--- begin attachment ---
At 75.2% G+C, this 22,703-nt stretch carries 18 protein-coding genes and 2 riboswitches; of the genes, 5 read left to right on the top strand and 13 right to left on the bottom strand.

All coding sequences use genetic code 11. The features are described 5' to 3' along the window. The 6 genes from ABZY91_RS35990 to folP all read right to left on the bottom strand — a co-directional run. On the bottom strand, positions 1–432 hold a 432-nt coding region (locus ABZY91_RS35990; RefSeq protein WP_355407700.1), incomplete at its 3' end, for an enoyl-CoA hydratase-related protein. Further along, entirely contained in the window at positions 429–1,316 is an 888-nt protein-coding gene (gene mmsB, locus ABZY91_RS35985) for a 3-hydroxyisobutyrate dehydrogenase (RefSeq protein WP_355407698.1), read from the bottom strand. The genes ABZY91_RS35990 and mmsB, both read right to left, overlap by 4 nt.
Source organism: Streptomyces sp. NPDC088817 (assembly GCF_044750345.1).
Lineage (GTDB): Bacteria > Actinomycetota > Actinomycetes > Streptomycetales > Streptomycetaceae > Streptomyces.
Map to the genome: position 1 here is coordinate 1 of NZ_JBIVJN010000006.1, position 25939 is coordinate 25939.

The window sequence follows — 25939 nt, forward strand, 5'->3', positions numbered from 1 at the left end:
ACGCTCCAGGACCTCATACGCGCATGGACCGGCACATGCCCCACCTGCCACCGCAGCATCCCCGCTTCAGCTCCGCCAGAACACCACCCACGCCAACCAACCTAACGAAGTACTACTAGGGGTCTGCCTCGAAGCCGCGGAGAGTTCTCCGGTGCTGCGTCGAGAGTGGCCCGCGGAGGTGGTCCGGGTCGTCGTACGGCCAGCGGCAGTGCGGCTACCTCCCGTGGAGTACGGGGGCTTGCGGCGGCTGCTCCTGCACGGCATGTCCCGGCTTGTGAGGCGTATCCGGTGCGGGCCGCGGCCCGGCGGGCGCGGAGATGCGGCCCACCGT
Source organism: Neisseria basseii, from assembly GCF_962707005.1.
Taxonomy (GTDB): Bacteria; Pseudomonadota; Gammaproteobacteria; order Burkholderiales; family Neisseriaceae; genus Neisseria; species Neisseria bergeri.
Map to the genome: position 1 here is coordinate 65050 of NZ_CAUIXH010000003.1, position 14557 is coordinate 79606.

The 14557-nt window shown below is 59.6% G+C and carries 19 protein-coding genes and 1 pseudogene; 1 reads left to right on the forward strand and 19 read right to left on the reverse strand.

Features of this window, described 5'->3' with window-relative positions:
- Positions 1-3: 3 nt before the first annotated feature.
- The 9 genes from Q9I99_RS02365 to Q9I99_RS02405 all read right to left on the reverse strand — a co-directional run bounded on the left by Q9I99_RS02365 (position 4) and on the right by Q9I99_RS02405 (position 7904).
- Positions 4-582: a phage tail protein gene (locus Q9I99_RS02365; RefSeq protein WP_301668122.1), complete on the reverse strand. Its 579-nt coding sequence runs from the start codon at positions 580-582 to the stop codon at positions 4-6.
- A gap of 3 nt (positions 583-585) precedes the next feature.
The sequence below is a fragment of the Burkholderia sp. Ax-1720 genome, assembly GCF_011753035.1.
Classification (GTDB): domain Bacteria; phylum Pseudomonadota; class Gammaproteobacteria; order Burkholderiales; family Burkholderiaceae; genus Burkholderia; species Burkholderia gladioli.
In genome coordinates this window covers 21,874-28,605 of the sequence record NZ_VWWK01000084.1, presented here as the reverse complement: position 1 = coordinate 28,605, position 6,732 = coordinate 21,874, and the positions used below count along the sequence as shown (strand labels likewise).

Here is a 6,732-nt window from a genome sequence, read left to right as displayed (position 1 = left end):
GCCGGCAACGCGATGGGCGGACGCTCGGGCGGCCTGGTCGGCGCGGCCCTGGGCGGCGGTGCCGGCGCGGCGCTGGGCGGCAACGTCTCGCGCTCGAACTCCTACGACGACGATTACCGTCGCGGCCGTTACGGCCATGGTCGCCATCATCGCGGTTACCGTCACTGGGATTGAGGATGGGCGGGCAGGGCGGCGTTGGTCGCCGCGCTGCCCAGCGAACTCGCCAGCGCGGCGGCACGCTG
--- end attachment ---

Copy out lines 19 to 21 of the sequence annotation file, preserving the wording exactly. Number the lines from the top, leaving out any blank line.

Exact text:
In genome coordinates this window covers 21,874-28,605 of the sequence record NZ_VWWK01000084.1, presented here as the reverse complement: position 1 = coordinate 28,605, position 6,732 = coordinate 21,874, and the positions used below count along the sequence as shown (strand labels likewise).

Here is a 6,732-nt window from a genome sequence, read left to right as displayed (position 1 = left end):
GCCGGCAACGCGATGGGCGGACGCTCGGGCGGCCTGGTCGGCGCGGCCCTGGGCGGCGGTGCCGGCGCGGCGCTGGGCGGCAACGTCTCGCGCTCGAACTCCTACGACGACGATTACCGTCGCGGCCGTTACGGCCATGGTCGCCATCATCGCGGTTACCGTCACTGGGATTGAGGATGGGCGGGCAGGGCGGCGTTGGTCGCCGCGCTGCCCAGCGAACTCGCCAGCGCGGCGGCACGCTG